How I Think About Seed Investing As A VC

Last week saw an explosion of discussion around seed investing, including plenty of negative comments around VCs as seed investors.  While I agree that many VCs are crummy seed investors, I think there are some that are excellent seed investors.  This prompted me to write a post titled AngelList Boulder and Some Thoughts on Seed Investing where I promised to write up some of my thoughts on how and why VCs could be good seed investors.

Before I got around to starting, there were three excellent posts that, if you are interested in this topic, are must reads.  They are:

All three of these posts lay out clear points of view on the authors seed strategy.  And importantly, Mark encourages all entrepreneurs to make sure they understand a VC’s seed strategy before taking money, which I strongly agree with.

Before I start talking about good and bad VC seed strategies, I thought I’d explain mine.  For context, about 25% of the investments we make at Foundry Group are seed investments.  But before Foundry Group, my partners and I were involved in many seed investments, both at Mobius Venture Capital. In addition, I’ve made many seed investments as an angel investor in two time periods,1994-1996 and 2006-2007, and seen many more through my involvement as a co-founder of TechStars.  Our strategy has evolved from this experience and is different from my angel investor strategy (which I’ve explained in my post Suggestions for Angel Investors.)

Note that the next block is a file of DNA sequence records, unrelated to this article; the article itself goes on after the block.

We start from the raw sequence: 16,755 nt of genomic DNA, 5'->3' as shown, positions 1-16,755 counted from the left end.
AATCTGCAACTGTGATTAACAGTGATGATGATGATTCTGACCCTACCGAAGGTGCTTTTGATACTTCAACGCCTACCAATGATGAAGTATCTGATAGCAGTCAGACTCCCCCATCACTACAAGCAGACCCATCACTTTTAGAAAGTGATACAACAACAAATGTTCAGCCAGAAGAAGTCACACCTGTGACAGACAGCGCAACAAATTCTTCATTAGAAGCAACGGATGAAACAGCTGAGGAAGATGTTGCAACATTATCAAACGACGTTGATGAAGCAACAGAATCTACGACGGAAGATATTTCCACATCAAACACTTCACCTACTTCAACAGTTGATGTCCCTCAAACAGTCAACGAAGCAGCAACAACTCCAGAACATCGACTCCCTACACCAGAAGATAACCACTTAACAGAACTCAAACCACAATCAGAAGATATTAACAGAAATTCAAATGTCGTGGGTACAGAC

As a VC, I do not differentiate between a seed investment and any other investment that I make.  At Foundry Group, we are comfortable investing as little as $250k in a round (a seed investment for us) all the way up to $10m in a round.  We think about each investment – whether it’s $250k or $10m – the same way, and commit to participating in the business for the long term.

Specifically, our seed investments are not “options on the next round.”  We price our seed rounds as equity investments, always lead or co-lead (as Fred describes in Lead Investors, Dipshit Companies, and Funding Every Entrepreneur), and treat them the same way we would with a $10m investment.

I have three partners and all of us are involved in all of our investments.  So, when we make a seed investment, it gets everyone’s attention.  We try hard not to smother it with love, but we recognize that we usually each have something unique to add to a seed investment and try to help accordingly.  As a result, we are all emotionally involved in the investment (a phrase you’ll see in later posts about this topic) which I believe is both beneficial to the entrepreneur and extremely important to the VC firm.

When we make a seed investment, we fully expect to invest at least the same amount that we invested in the seed round without thinking hard about it.  One of our strongly held beliefs is that it often takes several years for a company to find its mojo and we are willing to work through the challenging first few years.  As a result, we don’t believe that there is a particularly critical “go forward or not” decision point immediately following the seed round.  Now, this doesn’t mean that the follow on round is blindly done – we are very internally critical of the progress a company is (or isn’t) making, but we try to firmly put ourselves on the side of the entrepreneur in this discussion and work together when things start off slowly, or differently, than expected.